This is a time-scale that it is just not possible to humanize. Forests outstrip our experience and imagination. When it comes to a time-scale, the woods must be accepted on their own terms if they are to be understood at all. This again leaves us immersed, lost both in time and space. There is, then, something about the woods that inspires a respectful humility. Rolston notes that “were civilization to collapse, the forests would return.”(159) This makes forests not only old and majestic, but also powerful and dangerous.
While there is an undeniable beauty about forests, there is also something a little dark, a little sinister, about leaving our civilizations, and entering these spaces. Deep shadows blur boundaries and distort shapes. Sounds are muffled and indistinct, making it difficult to locate origins. Dangers may lurk around any corner, adding a tension to the peaceful quiet found deep within the woods. But this danger, this tension itself, is another part of the attraction of forests. Forests are not only places full of life, they are also places full of death. “The darkness shadowing life is as much the source of beauty as is light or life.” (Rolston III, 164) Perhaps this is because forests are honest. The beauty and the cruelty are both exposed for consideration in a way that is often avoided in civilization. This illustrates another way immersion in forests challenges our sense of self. They lead us not only into humility, but also honesty.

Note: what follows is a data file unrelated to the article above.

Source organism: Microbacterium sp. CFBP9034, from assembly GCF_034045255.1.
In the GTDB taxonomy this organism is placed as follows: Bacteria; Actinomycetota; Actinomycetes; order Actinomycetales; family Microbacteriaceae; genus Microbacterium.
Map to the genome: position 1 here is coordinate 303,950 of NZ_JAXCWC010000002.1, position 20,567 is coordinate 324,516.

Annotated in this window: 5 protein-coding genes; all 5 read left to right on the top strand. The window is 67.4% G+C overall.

All these considerations of the aesthetic power of the woods share one thing in common; forests challenge us to transcend ourselves, transcend our lives, transcend our humanity. They ask us to step out of civilization, out of our time-scale and out of our civilized perspective of the world which tends to highlight the safe and comforting and hide the dangerous and deadly. Forests will do all of this, if we will let them, if we will meet them on their own terms. “In common with churches, forests, like sea and sky, invite transcending the human world and experiencing a comprehensive, embracing, realm.” (Rolston III, 164) This final answer is perhaps the simplest; forests are aesthetically appealing because they are spiritual, in the fullest sense of that term. We seek them out for the same reasons we seek out other methods of spirituality. The weight of the forests lifts us up.
Dadejik, Ondrej and Zuska, Vlastimil “More than a Story; The Two-Dimensional Aesthetics of Forests” Estetika; The Central European Journal of Aesthetics vol 47 no 3. 2010. Pp. 27-50
Gasset, Jose Ortega Meditations on Quoxite (Champion; University of Illinois Press) 2000.
Rolston III, Holmes “Aesthetic Experience in Forests” The Journal of Aesthetics and Art Criticism, vol 56, no 2. 1998. Pp. 157-166